Francisco Kjolseth
Steve Turley, right, makes an appearance in 4th District Court in Provo alongside attorney Brett Tolman on Aug. 24, 2011.

PROVO — A former Provo City councilman once charged with fraud is now suing the Utah County attorney for what he called "malicious" and improper prosecution designed to oust him from office.

Steve Turley, who bowed to calls for his resignation in September 2011 after fraud charges were filed against him, is suing for unspecified punitive damages and legal fees over the case that he says stemmed from "a multi-year effort by (his) legal and political foes to remove him from office and harm his business dealings," according to a complaint filed Thursday in 4th District Court.

The civil rights lawsuit names the Utah County Attorney's Office, County Attorney Jeff Buhman, and investigator Richard Hales, and claims "malicious prosecution," abuse of process, civil conspiracy and a violation of Utah rules of professional conduct.

Following his 2003 win in "a bitterly contested election," the lawsuit claims that Turley often found himself at odds with his fellow council members. After a rival on the council, Councilwoman Cindy Richards, was ousted from her seat in 2009, meetings were held "in an effort to gather as much inflammatory information about Mr. Turley as possible and to use that information to run him out of office," the lawsuit states.

Ultimately, 23 Provo residents filed a conflict-of-interest complaint against Turley, citing several instances in which the councilman allegedly used his public position for personal financial gain, sparking an investigation by the Utah County Attorney's Office.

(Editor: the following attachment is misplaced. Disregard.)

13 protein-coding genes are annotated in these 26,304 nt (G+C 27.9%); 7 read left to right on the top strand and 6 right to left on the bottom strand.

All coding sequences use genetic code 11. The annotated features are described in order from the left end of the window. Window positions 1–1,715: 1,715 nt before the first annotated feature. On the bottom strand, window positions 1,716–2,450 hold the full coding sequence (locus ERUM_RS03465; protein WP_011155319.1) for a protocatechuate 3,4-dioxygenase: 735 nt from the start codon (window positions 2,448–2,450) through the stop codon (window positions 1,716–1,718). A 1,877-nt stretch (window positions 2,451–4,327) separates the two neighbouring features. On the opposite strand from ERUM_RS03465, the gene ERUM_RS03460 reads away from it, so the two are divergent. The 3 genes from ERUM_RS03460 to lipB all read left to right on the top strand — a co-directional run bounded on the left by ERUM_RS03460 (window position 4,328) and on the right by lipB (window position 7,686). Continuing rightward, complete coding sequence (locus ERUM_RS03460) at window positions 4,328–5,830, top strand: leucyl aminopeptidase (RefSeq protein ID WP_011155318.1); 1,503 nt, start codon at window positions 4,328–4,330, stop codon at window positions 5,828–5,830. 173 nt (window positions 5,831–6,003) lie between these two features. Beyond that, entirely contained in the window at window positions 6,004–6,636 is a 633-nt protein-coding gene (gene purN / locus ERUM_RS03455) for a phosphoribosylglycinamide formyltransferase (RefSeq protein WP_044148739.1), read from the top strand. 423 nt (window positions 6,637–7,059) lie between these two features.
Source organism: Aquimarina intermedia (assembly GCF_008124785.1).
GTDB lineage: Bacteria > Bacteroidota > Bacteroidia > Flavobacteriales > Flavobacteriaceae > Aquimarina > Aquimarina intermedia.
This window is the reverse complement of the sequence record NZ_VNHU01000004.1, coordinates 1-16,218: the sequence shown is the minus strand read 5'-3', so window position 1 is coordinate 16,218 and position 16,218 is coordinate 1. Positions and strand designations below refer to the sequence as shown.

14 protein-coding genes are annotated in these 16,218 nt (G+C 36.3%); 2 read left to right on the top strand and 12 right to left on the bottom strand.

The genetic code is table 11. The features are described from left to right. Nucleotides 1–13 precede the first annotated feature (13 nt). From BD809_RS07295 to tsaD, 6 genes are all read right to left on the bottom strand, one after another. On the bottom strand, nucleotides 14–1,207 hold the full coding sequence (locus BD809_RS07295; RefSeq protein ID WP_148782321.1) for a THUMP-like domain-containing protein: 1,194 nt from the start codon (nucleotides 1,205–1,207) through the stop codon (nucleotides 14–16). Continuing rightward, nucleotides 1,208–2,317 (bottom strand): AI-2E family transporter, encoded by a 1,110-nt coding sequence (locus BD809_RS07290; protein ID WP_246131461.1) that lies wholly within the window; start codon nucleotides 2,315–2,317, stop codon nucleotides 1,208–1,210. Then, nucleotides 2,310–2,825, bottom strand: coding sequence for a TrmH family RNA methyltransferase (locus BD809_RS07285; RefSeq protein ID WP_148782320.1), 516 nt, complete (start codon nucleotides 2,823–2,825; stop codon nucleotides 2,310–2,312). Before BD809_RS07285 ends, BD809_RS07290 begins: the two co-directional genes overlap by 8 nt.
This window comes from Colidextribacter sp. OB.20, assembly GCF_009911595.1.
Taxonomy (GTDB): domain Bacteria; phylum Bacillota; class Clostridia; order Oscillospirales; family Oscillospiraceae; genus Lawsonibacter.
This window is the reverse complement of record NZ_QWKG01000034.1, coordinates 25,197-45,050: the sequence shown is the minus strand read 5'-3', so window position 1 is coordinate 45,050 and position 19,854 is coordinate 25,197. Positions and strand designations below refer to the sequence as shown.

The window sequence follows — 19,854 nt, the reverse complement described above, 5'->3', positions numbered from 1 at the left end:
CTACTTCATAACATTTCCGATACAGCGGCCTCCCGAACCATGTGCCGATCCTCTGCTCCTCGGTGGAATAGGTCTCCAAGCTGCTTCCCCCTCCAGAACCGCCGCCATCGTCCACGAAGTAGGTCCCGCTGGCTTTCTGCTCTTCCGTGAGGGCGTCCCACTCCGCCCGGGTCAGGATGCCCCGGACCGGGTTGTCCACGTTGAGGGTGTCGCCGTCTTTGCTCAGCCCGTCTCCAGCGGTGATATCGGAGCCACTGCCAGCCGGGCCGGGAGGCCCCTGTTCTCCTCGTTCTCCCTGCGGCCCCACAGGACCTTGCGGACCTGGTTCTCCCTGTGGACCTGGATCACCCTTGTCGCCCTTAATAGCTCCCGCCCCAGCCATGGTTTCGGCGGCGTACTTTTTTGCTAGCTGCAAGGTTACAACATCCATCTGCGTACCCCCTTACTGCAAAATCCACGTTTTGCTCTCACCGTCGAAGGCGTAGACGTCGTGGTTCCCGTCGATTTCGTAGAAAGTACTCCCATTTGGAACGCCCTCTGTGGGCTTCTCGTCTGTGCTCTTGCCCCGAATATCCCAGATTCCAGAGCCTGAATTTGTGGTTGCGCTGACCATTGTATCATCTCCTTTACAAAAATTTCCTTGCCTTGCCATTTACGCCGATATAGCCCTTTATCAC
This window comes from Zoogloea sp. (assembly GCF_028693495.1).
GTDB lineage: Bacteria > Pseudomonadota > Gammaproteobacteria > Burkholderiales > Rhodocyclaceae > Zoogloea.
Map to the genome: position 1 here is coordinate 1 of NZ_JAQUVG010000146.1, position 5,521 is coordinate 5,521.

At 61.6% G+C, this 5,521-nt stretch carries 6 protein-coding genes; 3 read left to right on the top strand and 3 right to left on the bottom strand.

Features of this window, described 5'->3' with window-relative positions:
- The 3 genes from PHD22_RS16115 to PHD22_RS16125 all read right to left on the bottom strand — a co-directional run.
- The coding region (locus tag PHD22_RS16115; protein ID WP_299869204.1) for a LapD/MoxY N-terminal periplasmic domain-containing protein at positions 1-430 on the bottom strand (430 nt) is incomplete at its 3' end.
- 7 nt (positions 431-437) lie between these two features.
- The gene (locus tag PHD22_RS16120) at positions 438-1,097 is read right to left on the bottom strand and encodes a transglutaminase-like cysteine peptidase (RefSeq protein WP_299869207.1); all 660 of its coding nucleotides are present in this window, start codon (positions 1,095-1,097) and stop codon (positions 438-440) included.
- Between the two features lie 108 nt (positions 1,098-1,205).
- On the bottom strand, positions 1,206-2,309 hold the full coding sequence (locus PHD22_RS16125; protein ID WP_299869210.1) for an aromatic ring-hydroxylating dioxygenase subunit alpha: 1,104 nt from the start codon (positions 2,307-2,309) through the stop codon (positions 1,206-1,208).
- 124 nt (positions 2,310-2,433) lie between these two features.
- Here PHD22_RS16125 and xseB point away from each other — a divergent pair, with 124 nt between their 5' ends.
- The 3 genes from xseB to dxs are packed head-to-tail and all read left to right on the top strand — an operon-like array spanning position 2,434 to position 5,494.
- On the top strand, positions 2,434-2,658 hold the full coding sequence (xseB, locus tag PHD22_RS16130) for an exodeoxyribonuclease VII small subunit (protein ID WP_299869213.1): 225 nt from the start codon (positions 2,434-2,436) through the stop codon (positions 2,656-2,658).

Learning of the investigation, Turley and his attorney went to meet with Buhman and Richards. During a recess in the conversation, Turley and his attorney were left to talk in a conference room, and when Buhman and Richards returned, Turley was informed that the conversation had been recorded via closed-circuit camera and that prosecutors had been listening in real time, according to the lawsuit.

The tape was destroyed following objections from Turley and his attorney.

Charges were later filed against Turley alleging that between July 2006 and December 2009 Turley used his position for financial gain. Three counts of communication fraud, a second-degree felony, were dismissed in November 2013, while remaining charges were dismissed in February 2015.

The lawsuit claims that the prosecution was "malicious and improper," leading to "significant damages, including (Turley) funding a nearly four-year litigation effort to defeat the bogus criminal charges, irreparable damage to Turley's reputation and business dealings and severe emotional distress."

Turley spoke out in February 2015 when the case was dismissed, asserting his innocence and calling the years spent fighting the allegations "a nightmare."

"It has devastated our family, and it's a shame we had to go through that — that some overzealous prosecutors had the ability to do that to an innocent family's life," Turley said at the time. "I don't know how something like this can be made right."

No hearings have been scheduled regarding the lawsuit.